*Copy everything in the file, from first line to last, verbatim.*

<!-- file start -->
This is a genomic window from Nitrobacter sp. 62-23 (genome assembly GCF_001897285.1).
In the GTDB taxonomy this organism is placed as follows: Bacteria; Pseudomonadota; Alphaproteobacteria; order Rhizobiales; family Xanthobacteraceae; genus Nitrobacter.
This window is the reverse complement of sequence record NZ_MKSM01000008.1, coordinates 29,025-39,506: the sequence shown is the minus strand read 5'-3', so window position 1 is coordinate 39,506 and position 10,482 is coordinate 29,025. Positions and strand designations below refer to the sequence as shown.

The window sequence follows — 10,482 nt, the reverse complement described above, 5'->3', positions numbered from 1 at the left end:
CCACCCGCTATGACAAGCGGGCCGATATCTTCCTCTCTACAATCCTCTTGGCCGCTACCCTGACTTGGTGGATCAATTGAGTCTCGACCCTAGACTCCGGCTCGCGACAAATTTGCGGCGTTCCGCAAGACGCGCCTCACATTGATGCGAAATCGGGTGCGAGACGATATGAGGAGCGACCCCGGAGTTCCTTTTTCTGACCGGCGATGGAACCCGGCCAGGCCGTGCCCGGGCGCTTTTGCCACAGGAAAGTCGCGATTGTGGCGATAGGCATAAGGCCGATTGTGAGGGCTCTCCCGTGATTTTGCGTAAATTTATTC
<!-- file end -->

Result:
This is a genomic window from Nitrobacter sp. 62-23 (genome assembly GCF_001897285.1).
In the GTDB taxonomy this organism is placed as follows: Bacteria; Pseudomonadota; Alphaproteobacteria; order Rhizobiales; family Xanthobacteraceae; genus Nitrobacter.
This window is the reverse complement of sequence record NZ_MKSM01000008.1, coordinates 29,025-39,506: the sequence shown is the minus strand read 5'-3', so window position 1 is coordinate 39,506 and position 10,482 is coordinate 29,025. Positions and strand designations below refer to the sequence as shown.

The window sequence follows — 10,482 nt, the reverse complement described above, 5'->3', positions numbered from 1 at the left end:
CCACCCGCTATGACAAGCGGGCCGATATCTTCCTCTCTACAATCCTCTTGGCCGCTACCCTGACTTGGTGGATCAATTGAGTCTCGACCCTAGACTCCGGCTCGCGACAAATTTGCGGCGTTCCGCAAGACGCGCCTCACATTGATGCGAAATCGGGTGCGAGACGATATGAGGAGCGACCCCGGAGTTCCTTTTTCTGACCGGCGATGGAACCCGGCCAGGCCGTGCCCGGGCGCTTTTGCCACAGGAAAGTCGCGATTGTGGCGATAGGCATAAGGCCGATTGTGAGGGCTCTCCCGTGATTTTGCGTAAATTTATTC